God of Grace, God of the Word, and God Creator are images being used by Cardinal Gianfranco Ravasi in his catecheses for the spiritual exercises being preached for the Pope and Roman Curia.
The reflections of the president of the Pontifical Council for Culture are an invitation to rediscover the Face of God from the pages of the Psalter. In the second meditation of Monday morning in particular, the cardinal used Psalms 119 and 23 to describe the vibrant love present in the Word of God, described before as a great theophany “that shines in the darkness of existence.”
The Word is, in fact, the “first face with which God introduces himself,” said the cardinal. “God’s grace is entrusted to the Word” and it is significant to note “that it is, in fact the absolute incipit of the Old and the New Testament articulated by the Word.”
“In the beginning was the Word …,” “God says …,” all are expressions that identify this revealing and at the same time creative Word. Because creation itself “is a sonorous event,” said the cardinal, “it is a Word, the most paradoxically human reality, which is extremely fragile – because once said, it passes away – but at the same time it has a particular efficacy, because communication would not exist without the Word.”
Hence, re-echoing the verses of Psalm 119: “Your Word is a lamp for my feet,” he continued, the word is “guide in the mist,” it is light that opens a crack in the “grey,” “fluid,” and “uncertain” horizon of modern culture where, according to the cardinal, “a-morality is celebrated” and absolute indifference reigns, so much so that “there is no longer a distinction between sweet and bitter, between day and night.”
But the Word is also criterion that indicates “the true scale of values,” too often “calibrated on things, on money, on power.” And it is also “profession of love” that leads to “a superior level” of communication: prayer, intimate dialogue with the Eternal Father.
“Source of light, of guidance, of gentleness, source of love, of ethical illumination,” the Logos is all this, but above all, for the cardinal, it is “principle of trust.” A trust that in liturgical song is exemplified in the verses of Psalm 23, the so-called song of the shepherd.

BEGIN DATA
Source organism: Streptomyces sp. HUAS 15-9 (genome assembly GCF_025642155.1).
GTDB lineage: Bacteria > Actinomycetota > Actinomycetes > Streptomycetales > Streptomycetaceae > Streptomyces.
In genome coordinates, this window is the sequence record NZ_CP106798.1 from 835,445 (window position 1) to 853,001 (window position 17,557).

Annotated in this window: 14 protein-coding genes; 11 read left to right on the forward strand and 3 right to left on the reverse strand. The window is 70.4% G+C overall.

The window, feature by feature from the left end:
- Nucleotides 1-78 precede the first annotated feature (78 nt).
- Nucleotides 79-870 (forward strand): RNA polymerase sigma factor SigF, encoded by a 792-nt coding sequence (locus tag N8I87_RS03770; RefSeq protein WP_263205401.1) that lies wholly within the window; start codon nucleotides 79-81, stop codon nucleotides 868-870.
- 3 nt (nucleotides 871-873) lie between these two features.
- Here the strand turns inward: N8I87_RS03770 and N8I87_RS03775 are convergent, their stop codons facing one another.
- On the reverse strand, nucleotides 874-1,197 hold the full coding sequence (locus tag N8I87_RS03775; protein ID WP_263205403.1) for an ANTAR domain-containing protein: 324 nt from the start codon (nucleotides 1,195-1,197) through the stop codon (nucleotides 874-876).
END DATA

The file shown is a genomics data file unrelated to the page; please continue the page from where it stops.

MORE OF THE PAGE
In this Psalm, explained the president of the pontifical council, God reveals himself in fact as a “shepherd who leads the flock and who is, at the same time, companion on the journey,” thus stressing “the value of grace: truth on one side and love on the other.”
In these verses there is “the sharing of the way,” stressed the cardinal. A way that is not that of the world “wandering without an end,” but it indicates an arrival: the table set in the Temple for the sacrifice of communion, symbol of the liturgy which is also Epiphany of God.
Hence Psalm 23 “is the Psalm of trust,” concluded Cardinal Ravasi, because it demonstrates that “we are not alone on the path of life,” and that “the goal to reach by prayer, by faith is the celebration of the liturgy, when we will eat together at the same table.”
If the Lord’s first Epiphany is the Word, the second is creation: “a different word of God” which “contains a silent theological music,” as Gunkel, commentator of the Psalter, affirmed.
Reflecting further on this topic in the third meditation, also held on Monday morning, Cardinal Ravasi spoke of astral spaces as “enthusiastic witnesses of the creative work of God,” and of men incapable of contemplating the creation entrusted to them, so much so as to “humiliate,” and “devastate it,” “using only instrumentally.”
“The absence of wonder in contemporary man is a sign of superficiality,” lamented the cardinal. He “is bent only on the work of his hands, he is incapable of raising his eyes to heaven, to admire profoundly the two extremes of the universe and the microcosm. He no longer has the sense of the earth as sister.”
Therefore, it is necessary to rediscover the poiemata, the harmonies of God in creation, to create “a spirituality that, paradoxically, has its carnality.” Otherwise, as Chesterton presaged: “The world will not perish for lack of wonders but for lack of wonder.”
The president of the Pontifical Council for Culture than reflected on the topic that is so dear to theologian Benedict XVI and before to John Paul II: the relation between faith and science. “Two teachings that are not superimposed,” said the cardinal recalling the words of American scientist Gould, they are “distinct but not totally separated.”
“Faith is interested in the foundation, science in the scene.” One responds to “why” and the other to “how.” Hence “they are in need of one another to be completed in the mind of the man who thinks seriously.” “This leads us to fides et ratio, two wings to travel in the world of mystery but also of the reality itself” of which Ratzinger has been a rigorous witness, said the cardinal.
There are, however, some excesses to avoid, as Pascal pointed out “to exclude reason, not to admit reason.” But at the same time there is a way, that the same philosopher illustrated: human things must be understood to be able to love them; divine things must be loved to be able to understand them.”
“You must first throw yourself into the sea of faith and then begin to navigate,” added the cardinal.
Emblem of these two ways that proceed “in counterpoint and not in opposition,” is the double sun of Psalm 19. “The sun burns in the sky and speaks to us of the cosmic revelation. But there is then the Word of God which is the other sun, which illuminates us in fullness,” said Cardinal Ravasi. “Behold the revealing word and the creative word.”